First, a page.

As we continue our learning curve on repointing mortar joints in historic masonry buildings we need to sometimes step back and re-evaluate our recommendations based on experience. One of those areas is the repointing mortar in 1/4″ layers -or lifts, usually three separate lifts in a mortar joint that has been cut out to an inch in overall depth. According to the Preservation Brief 2, “Repointing Mortar Joints in Historic Masonry Buildings”,1998 pp.10-11 states:
“Where existing mortar has been removed to a depth of greater than 1 inch, these deeper areas should be filled first, compacting the new mortar in several layers. The back of the entire joint should be filled successively by applying approximately 1/4 inch of mortar, packing it well into the back corners. This application may extend along the wall for several feet. As soon as the mortar has reached thumb-print hardness, another 1/4 inch layer of mortar – approximately the same thickness – may be applied. Several layers will need to fill the joint flush with the outer surface of the masonry. It is important to allow each layer time to harden before the next layer is applied; most of the mortar shrinkage occurs during the hardening process and layering thus minimizes overall shrinkage.”
I do not agree with the 1/4 inch layering for several reasons. First, I believe the potential for cold joints can occur between layers. Second, the possibility of a mason being able to place his thumb back into a 3/8 inch mortar joint cut one inch in depth is not practical. And, third, I do not believe the process adds any benefit for the long-term durability and performance of the new mortar in exchange for the added cost factor to repoint a building three times as compared to one. That being said, I understand the PB2 authors point to establish methods to minimize shrinkage cracks as the mortar hardens – which this process likely does – if the mortar formulation is not correct, let me explain.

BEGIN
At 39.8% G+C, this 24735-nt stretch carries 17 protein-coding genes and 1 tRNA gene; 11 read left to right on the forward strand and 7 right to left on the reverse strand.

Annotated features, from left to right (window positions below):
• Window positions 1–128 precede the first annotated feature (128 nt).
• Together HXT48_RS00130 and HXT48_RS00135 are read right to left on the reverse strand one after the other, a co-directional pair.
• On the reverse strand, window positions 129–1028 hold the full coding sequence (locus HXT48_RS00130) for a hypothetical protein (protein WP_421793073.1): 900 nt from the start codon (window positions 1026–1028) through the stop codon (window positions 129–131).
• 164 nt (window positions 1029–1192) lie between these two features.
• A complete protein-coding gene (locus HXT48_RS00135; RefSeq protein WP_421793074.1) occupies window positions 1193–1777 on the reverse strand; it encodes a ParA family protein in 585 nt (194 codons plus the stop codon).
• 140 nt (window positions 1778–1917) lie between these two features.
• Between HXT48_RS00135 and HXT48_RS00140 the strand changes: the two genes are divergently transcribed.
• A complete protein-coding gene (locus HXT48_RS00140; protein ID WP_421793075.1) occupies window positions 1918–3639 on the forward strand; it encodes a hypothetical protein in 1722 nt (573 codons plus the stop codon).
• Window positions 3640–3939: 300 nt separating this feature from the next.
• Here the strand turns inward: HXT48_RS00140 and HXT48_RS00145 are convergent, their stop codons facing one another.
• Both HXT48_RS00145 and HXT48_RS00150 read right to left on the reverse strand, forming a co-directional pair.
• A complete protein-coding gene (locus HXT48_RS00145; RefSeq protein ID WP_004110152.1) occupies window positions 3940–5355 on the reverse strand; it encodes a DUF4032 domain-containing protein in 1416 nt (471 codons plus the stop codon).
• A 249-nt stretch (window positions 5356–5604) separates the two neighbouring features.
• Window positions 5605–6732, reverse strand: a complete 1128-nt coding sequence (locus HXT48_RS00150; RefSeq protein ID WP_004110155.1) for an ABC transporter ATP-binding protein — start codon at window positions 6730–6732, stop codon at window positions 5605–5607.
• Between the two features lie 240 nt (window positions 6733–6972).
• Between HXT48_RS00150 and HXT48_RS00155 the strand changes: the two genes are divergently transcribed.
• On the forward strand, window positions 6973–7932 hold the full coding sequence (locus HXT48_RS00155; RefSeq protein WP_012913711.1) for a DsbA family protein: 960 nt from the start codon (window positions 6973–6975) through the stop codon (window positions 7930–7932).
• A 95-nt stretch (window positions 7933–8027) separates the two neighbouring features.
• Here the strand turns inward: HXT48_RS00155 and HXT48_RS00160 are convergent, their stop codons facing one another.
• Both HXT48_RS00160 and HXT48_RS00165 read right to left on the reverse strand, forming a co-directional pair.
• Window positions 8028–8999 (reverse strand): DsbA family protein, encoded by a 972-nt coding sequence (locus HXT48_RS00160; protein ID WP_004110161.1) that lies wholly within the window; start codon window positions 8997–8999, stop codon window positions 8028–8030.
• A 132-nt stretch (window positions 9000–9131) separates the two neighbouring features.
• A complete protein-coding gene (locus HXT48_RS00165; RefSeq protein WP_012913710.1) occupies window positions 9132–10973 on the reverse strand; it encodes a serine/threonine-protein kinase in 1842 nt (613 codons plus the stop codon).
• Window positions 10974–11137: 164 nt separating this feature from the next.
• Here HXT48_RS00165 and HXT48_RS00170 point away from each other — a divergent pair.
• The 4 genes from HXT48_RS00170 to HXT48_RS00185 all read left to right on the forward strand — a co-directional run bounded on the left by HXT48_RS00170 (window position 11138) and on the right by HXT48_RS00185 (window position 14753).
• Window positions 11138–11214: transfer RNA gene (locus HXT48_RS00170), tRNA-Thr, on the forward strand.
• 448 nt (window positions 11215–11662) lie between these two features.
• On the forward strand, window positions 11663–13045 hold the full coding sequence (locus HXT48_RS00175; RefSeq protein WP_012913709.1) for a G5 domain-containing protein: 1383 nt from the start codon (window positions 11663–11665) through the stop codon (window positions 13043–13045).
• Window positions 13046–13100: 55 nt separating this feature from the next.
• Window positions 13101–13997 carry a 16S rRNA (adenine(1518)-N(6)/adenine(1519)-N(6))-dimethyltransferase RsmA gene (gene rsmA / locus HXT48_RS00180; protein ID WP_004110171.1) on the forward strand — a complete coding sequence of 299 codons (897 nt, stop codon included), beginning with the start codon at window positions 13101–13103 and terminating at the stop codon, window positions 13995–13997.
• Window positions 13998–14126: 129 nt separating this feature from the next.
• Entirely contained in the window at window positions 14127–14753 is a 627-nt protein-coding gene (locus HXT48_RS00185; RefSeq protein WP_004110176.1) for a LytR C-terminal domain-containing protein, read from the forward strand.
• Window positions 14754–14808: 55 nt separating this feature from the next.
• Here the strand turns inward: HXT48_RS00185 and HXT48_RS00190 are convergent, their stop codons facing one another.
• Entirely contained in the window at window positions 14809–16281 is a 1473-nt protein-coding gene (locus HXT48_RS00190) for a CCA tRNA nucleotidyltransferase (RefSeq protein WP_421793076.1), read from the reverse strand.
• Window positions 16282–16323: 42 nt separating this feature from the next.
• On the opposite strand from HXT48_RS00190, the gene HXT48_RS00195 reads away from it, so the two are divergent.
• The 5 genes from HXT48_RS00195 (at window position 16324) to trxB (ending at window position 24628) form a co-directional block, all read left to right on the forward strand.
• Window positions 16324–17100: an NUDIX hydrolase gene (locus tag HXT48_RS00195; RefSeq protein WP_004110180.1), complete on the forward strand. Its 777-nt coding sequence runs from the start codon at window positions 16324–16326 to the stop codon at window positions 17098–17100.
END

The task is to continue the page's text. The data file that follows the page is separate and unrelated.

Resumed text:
Our experience has been that most shrinkage cracks occur within the first 16 hrs after placement due to three primary reasons: 1) excess water in the mortar material; 2) the incorrect aggregate gradation in the mixture – generally the sand is not coarse enough for the width of the joint – the wider the joint the courser the particles need to be, or; 3) early evaporation of water from the joint causing a flash-set to occur. While we do specify repointing in lifts if the joint depth is greater than 1-1/4 inches. In this case, place the mortar in 3/4 inch layers, but this is generally not in every location. In most projects there is the occasional deep pocket or void but this is generally not a typical condition everywhere on the building. If you are getting into areas of two inches or more it time to re-lay the brick.